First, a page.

I am speaking at the Con Edison Science, Technology, Energy, Environment, and Math (STEEM) Distinguished Lecturer series on “Food Politics 2020: Food Industry Influence on Nutrition Research and Practice.” It’s from 12:15-1:30 pm at the Science Building, C-201. Details are here.
International food politics: Pakistan
If the most important risk factor for chronic malnutrition is poverty, natural disaster is surely the most important for acute malnutrition. Nutrition problems created by natural disasters usually can be alleviated by effective government action and, when necessary, international aid.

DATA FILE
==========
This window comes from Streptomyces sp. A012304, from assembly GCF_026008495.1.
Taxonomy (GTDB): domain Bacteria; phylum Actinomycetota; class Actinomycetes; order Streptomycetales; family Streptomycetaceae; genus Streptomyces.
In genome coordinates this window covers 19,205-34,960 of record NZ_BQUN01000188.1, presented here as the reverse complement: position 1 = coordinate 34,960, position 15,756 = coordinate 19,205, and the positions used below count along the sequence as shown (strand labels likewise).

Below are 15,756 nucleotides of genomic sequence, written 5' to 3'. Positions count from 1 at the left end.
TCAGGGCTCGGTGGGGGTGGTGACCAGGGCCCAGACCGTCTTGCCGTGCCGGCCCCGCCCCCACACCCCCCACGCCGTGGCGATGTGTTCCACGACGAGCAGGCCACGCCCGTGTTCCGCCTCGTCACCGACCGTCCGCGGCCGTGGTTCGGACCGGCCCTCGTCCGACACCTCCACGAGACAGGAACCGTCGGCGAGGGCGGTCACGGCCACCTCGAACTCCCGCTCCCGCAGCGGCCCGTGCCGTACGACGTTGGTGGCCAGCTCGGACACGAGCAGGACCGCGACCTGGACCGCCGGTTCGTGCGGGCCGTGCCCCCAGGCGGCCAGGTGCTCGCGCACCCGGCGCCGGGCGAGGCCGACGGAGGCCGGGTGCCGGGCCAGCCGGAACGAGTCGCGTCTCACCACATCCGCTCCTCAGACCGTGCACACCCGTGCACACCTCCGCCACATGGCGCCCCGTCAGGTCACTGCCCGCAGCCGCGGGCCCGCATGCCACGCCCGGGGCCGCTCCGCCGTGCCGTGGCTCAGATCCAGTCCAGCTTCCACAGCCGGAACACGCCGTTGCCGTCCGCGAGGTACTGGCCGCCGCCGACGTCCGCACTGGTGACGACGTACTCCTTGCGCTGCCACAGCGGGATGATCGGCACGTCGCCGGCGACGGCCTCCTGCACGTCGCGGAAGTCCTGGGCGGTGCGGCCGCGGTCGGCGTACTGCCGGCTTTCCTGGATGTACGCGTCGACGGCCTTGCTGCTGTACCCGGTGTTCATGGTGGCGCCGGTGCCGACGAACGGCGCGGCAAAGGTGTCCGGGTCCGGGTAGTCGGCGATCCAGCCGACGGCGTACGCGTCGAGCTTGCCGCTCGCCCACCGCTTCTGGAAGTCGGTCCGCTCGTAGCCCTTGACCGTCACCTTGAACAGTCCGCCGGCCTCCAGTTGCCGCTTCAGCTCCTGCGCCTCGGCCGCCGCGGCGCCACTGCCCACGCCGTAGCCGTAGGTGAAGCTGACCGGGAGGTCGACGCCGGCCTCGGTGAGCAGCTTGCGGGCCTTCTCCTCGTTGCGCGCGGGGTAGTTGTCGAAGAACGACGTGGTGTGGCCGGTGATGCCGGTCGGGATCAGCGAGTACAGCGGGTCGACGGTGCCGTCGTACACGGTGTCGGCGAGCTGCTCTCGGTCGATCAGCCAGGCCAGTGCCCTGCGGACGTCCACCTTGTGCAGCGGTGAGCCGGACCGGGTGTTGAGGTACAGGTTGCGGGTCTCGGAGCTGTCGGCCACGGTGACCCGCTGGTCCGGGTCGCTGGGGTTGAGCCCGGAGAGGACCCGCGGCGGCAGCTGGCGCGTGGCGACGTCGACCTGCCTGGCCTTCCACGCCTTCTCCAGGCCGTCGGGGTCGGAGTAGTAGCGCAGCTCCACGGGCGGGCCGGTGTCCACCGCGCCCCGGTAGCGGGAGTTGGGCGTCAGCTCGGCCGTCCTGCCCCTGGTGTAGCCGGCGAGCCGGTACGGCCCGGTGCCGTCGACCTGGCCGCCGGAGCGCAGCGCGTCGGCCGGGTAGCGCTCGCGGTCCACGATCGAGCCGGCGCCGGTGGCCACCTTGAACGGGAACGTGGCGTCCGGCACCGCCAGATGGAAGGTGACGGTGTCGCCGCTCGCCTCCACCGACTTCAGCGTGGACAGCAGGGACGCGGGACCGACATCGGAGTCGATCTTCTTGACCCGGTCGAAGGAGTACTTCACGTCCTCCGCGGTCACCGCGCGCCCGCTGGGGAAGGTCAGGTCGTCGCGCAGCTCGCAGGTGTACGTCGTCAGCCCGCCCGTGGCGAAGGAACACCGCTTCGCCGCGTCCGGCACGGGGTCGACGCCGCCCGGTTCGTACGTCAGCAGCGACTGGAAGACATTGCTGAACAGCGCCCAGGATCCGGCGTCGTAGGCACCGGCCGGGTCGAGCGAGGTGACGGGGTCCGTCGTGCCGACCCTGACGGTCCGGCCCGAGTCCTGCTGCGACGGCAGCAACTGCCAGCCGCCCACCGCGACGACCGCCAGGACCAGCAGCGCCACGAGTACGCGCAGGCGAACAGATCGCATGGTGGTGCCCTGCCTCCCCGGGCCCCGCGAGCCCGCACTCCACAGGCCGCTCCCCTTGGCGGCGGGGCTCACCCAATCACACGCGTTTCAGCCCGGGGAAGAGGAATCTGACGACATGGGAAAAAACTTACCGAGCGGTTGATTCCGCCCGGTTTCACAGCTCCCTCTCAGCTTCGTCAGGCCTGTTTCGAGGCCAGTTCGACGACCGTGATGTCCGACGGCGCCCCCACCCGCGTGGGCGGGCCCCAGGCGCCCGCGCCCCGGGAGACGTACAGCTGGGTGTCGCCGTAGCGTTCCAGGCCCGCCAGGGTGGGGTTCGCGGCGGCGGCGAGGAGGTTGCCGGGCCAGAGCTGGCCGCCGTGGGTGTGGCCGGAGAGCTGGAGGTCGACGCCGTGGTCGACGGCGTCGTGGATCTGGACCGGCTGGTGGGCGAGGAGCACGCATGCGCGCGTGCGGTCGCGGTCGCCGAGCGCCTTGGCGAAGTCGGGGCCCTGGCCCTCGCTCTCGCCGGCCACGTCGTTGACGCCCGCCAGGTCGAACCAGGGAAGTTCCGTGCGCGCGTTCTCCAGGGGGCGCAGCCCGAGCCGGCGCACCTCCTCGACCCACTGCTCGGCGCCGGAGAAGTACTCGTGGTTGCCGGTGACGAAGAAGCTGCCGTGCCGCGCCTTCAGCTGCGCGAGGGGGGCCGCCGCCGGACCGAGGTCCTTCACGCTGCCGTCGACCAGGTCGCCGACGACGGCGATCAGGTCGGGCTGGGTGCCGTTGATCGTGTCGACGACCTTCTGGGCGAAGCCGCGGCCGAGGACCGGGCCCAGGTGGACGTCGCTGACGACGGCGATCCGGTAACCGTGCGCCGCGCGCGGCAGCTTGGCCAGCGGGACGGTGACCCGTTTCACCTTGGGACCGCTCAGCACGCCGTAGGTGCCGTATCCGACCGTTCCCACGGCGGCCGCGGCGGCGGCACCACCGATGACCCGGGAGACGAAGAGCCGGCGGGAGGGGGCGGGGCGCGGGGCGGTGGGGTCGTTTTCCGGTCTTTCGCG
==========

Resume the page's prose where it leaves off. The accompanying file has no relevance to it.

But the flood disaster in Pakistan is so huge, and affects so many people over such a large area, that it has become an object lesson in the consequences of international disinterest. What aid has been forthcoming has been slow to arrive and not much of it comes from the United States.
The photo was forwarded to me by Patty Rundall, policy coordinator of Baby Milk Action.
It was sent to her by UNICEF, which has produced guidelines on infant feeding and a call for appropriate support for feeding young children in Pakistan. Bottle feeding in unsterile environments is not healthy for infants.
The Washington Post points out that helping to alleviate this disaster is the right thing to do. But it is also very much in America’s strategic interest.
If strategic interest is what it takes to get our government and others to move on this, let’s use it.